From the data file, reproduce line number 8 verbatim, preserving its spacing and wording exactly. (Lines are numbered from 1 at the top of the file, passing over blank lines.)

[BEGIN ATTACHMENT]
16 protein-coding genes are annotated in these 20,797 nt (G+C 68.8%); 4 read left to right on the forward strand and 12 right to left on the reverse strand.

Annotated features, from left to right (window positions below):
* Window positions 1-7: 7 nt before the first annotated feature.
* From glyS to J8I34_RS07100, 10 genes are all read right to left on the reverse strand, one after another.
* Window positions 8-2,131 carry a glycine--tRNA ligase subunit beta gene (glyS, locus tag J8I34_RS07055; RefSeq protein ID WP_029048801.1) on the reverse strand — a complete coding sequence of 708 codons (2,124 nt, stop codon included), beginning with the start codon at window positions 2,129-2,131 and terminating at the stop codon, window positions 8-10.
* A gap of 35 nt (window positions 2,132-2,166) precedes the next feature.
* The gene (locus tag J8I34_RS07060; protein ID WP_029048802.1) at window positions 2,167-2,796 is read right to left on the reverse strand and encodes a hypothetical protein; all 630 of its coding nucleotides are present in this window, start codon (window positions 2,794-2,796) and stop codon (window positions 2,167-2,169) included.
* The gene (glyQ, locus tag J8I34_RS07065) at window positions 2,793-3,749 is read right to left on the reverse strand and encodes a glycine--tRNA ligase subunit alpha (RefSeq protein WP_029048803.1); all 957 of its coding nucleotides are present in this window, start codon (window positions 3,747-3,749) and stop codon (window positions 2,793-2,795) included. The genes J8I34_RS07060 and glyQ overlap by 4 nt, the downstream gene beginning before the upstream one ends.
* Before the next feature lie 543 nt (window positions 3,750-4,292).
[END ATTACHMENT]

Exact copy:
* The gene (glyQ, locus tag J8I34_RS07065) at window positions 2,793-3,749 is read right to left on the reverse strand and encodes a glycine--tRNA ligase subunit alpha (RefSeq protein WP_029048803.1); all 957 of its coding nucleotides are present in this window, start codon (window positions 3,747-3,749) and stop codon (window positions 2,793-2,795) included. The genes J8I34_RS07060 and glyQ overlap by 4 nt, the downstream gene beginning before the upstream one ends.